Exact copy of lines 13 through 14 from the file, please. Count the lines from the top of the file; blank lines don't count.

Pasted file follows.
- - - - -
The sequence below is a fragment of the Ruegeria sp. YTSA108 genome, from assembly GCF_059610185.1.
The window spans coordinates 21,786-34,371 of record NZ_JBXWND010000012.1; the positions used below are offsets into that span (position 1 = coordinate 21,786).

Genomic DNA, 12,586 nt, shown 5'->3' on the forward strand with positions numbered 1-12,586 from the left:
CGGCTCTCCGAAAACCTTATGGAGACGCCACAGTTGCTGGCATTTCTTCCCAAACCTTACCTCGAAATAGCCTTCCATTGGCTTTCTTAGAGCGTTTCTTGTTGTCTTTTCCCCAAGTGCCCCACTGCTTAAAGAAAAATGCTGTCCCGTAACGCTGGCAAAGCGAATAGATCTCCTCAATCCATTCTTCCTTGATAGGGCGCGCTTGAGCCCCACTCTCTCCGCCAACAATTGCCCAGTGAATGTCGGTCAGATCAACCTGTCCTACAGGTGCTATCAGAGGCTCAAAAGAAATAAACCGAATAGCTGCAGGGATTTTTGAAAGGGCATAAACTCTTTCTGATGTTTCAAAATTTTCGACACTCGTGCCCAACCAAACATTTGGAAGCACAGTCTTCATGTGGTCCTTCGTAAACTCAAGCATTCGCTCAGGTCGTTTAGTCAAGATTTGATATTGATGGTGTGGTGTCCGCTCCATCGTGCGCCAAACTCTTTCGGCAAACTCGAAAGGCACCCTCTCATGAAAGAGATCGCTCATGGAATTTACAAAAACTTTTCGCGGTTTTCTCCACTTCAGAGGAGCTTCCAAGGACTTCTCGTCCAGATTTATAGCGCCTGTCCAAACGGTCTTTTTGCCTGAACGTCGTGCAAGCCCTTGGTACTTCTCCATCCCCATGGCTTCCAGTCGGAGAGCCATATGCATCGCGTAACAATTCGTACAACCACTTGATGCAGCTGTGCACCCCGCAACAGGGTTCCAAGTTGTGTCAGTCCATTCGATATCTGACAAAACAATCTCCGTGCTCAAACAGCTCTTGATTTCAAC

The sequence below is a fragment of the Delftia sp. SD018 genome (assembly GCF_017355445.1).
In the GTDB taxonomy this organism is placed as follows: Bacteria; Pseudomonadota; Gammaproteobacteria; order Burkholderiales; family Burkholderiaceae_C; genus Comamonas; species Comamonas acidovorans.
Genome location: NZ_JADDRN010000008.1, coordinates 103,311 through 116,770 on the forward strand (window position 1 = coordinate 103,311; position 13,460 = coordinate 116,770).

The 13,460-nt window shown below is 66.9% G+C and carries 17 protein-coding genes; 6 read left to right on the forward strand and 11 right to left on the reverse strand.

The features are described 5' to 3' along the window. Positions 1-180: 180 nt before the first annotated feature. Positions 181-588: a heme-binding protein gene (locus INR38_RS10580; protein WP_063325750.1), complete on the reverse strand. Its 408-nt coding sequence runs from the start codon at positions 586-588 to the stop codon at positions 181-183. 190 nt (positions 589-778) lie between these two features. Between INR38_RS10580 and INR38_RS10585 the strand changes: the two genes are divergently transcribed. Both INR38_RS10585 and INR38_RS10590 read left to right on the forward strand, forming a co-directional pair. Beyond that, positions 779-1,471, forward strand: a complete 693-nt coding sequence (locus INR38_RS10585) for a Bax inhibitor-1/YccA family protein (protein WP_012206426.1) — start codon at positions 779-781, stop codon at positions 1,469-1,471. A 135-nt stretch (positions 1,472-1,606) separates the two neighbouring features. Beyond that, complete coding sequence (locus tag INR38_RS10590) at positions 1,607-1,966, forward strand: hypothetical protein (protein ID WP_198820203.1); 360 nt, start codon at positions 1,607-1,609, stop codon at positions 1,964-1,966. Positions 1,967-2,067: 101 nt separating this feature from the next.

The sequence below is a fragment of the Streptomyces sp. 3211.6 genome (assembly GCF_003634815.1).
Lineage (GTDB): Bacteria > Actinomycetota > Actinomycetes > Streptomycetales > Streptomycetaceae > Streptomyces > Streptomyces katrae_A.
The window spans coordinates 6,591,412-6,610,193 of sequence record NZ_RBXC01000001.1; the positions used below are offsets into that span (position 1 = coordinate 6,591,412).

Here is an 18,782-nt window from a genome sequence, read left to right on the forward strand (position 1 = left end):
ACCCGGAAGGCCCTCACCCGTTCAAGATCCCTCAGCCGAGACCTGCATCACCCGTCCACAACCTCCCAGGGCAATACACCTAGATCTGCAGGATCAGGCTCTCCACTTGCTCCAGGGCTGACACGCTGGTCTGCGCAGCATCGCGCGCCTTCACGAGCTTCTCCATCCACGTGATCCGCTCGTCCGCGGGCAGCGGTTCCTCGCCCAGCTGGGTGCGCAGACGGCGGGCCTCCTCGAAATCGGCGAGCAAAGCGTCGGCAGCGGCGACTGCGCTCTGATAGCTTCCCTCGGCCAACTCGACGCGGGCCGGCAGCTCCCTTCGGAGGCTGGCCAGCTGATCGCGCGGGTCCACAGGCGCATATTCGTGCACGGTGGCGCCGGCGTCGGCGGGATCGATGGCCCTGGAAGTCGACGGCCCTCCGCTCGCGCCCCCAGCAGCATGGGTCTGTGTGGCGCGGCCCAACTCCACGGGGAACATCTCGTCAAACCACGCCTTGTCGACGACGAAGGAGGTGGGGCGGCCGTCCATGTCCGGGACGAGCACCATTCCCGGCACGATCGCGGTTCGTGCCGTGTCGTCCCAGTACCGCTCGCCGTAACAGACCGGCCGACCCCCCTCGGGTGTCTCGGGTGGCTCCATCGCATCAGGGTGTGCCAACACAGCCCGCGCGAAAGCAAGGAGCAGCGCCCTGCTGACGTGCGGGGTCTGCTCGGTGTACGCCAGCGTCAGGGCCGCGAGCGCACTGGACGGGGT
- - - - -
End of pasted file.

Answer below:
Here is an 18,782-nt window from a genome sequence, read left to right on the forward strand (position 1 = left end):
ACCCGGAAGGCCCTCACCCGTTCAAGATCCCTCAGCCGAGACCTGCATCACCCGTCCACAACCTCCCAGGGCAATACACCTAGATCTGCAGGATCAGGCTCTCCACTTGCTCCAGGGCTGACACGCTGGTCTGCGCAGCATCGCGCGCCTTCACGAGCTTCTCCATCCACGTGATCCGCTCGTCCGCGGGCAGCGGTTCCTCGCCCAGCTGGGTGCGCAGACGGCGGGCCTCCTCGAAATCGGCGAGCAAAGCGTCGGCAGCGGCGACTGCGCTCTGATAGCTTCCCTCGGCCAACTCGACGCGGGCCGGCAGCTCCCTTCGGAGGCTGGCCAGCTGATCGCGCGGGTCCACAGGCGCATATTCGTGCACGGTGGCGCCGGCGTCGGCGGGATCGATGGCCCTGGAAGTCGACGGCCCTCCGCTCGCGCCCCCAGCAGCATGGGTCTGTGTGGCGCGGCCCAACTCCACGGGGAACATCTCGTCAAACCACGCCTTGTCGACGACGAAGGAGGTGGGGCGGCCGTCCATGTCCGGGACGAGCACCATTCCCGGCACGATCGCGGTTCGTGCCGTGTCGTCCCAGTACCGCTCGCCGTAACAGACCGGCCGACCCCCCTCGGGTGTCTCGGGTGGCTCCATCGCATCAGGGTGTGCCAACACAGCCCGCGCGAAAGCAAGGAGCAGCGCCCTGCTGACGTGCGGGGTCTGCTCGGTGTACGCCAGCGTCAGGGCCGCGAGCGCACTGGACGGGGT